Boreas Pass Star Trails

While staying in Breckenridge with friends in the fall, I woke up in the middle of the night and was instantly awestruck by the stars. Before I knew it, I’m in the car with my gear and heading up Boreas Pass…at 3 a.m. I took this with my Leica M3 and Hektor 13.5 cm lens on Fuji 64T film. Exposure time is approximately 40 minutes.

Enjoy!

A beginning. An end.

I’m pretty much back on the film train. I haven’t seen one frame of film that I’ve taken the last couple of weeks, but I am loving my new, old Canon EOS 620. I bought it from keh.com for a whopping $30. I wonder what this tank fetched in its day. $500? $1000? But it has found a new home and an absolutely giddy owner. What’s great about this is that I can use all of the lenses for my Canon digital system on this guy. I’m a hybrid shooter and loving it.
Well, since I boarded this film train I’ve been doing a lot of reading. Learned a lot recently, but picked up on something just in the knick of time. I learned that even though Kodak has ceased production of its legendary Kodachrome film, there is still Kodachrome to be purchased on ebay. So I did. I bought 4 rolls of Kodachrome 64. According to the seller, it’s about 4 years old and has lived in a freezer since they purchased it. Fantastic. I’ll take it off of your hands. I also learned that dwaynesphoto.com is the one, the only, the last remaining Kodachrome processor anywhere. In the world anywhere. Shooters have until December 30, 2010 to get their exposed rolls to Dwayne’s and then after that, it’s done. No more Kodachrome. No more Kodachrome processing. A legend takes its place high upon a darkroom shelf, proudly reminiscing its 75+ year run. Think of it. 2011 will be the first year in over 75 years that Kodakchrome will not be a viable medium for photography. Photography has only been a medium, a technology, an art for about 150 years, and of that 150 years, photography has only been accessible to the general population for less than 100 years. Can film be canonized, much like literature is? If so, Kodachrome has earned its place in the film canon.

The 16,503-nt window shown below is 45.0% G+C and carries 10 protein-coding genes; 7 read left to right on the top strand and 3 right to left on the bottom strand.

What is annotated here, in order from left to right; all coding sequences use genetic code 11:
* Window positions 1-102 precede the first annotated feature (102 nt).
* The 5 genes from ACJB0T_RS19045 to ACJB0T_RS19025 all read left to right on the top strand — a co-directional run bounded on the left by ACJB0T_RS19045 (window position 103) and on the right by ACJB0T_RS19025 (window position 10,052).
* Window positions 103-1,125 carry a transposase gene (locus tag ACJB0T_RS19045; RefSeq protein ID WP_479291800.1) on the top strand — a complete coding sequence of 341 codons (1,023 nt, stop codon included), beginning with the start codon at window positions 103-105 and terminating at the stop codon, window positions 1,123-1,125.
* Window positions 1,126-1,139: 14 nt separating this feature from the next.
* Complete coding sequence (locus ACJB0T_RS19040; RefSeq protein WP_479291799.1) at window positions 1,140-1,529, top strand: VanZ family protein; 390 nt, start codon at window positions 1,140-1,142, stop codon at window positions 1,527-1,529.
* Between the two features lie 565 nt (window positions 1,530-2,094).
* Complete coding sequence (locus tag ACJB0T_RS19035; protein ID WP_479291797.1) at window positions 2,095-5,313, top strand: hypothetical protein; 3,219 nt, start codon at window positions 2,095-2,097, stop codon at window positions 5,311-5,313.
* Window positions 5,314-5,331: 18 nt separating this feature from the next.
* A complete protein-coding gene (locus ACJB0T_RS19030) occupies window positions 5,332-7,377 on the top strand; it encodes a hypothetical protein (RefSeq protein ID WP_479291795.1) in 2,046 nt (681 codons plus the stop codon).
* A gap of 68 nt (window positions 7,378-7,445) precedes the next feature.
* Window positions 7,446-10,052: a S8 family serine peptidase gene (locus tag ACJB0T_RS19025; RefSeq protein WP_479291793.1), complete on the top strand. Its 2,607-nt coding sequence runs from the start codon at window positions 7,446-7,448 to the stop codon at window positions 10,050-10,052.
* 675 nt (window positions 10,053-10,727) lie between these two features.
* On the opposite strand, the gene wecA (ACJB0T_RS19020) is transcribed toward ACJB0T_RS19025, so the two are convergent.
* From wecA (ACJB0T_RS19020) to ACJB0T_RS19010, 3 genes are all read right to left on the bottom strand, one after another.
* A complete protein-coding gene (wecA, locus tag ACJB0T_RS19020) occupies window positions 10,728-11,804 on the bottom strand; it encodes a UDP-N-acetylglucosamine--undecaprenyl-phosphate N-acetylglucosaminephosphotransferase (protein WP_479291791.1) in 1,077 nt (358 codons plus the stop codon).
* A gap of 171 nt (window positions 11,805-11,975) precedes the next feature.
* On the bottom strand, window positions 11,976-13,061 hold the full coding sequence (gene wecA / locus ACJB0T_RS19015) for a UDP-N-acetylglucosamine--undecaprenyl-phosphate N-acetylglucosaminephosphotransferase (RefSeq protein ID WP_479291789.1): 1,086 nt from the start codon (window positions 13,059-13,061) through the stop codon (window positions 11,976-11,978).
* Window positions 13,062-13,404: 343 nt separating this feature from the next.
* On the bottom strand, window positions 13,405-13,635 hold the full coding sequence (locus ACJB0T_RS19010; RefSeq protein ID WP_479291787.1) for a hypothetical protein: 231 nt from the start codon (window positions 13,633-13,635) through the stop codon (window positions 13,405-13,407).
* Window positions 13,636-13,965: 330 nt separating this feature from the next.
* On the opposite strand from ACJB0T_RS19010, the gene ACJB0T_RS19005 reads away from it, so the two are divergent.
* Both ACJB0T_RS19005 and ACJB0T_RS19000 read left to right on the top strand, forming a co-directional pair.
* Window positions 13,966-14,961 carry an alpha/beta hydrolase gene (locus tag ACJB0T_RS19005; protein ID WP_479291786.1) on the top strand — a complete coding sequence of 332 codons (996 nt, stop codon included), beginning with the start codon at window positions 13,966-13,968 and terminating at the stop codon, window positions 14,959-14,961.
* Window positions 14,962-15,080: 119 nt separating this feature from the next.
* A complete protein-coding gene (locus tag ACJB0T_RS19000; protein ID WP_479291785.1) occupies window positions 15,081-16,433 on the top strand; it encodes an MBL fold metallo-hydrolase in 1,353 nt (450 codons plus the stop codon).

I’ll be honest…and feel free to laugh at this point. I’ve never shot a roll…not even a frame…of Kodachrome…well, my grandfather might have let me snap a few frames with his camera when I was a kid, but I have never intently used Kodachrome. But I have to now. I have my grandfather’s slides, the majority of which are Kodachromes. Some from as long ago as the 1940s. They’re beautiful. Rich colors, inky shadows and muted highlights. Most of the slides are of my mom and my uncle as kids, some of their childhood home, my aunt and uncle’s wedding, my parent’s college graduation. Many more are of my grandparents’ travels, some are of people I am not familiar with and some are just slices of life. It is my desire to not only shoot Kodachrome, but to have Kodachrome slides of my sons. My wife. And not to be narcissistic, me. My house. Our cars. My wife’s family, my parents and sister. My dogs. My Mac. My Canon 40D. My grandfather’s Leica M3. A flower. A leaf. A sunset/sunrise. The building in which I work. My living room and a bookshelf. A shoe. A pencil. Why all of this random stuff?
Because chances are I’ll never have the opportunity to photograph with Kodachrome again. Just as a journey is coming to a close, a journey is beginning for me, one that will be documented in Kodachrome.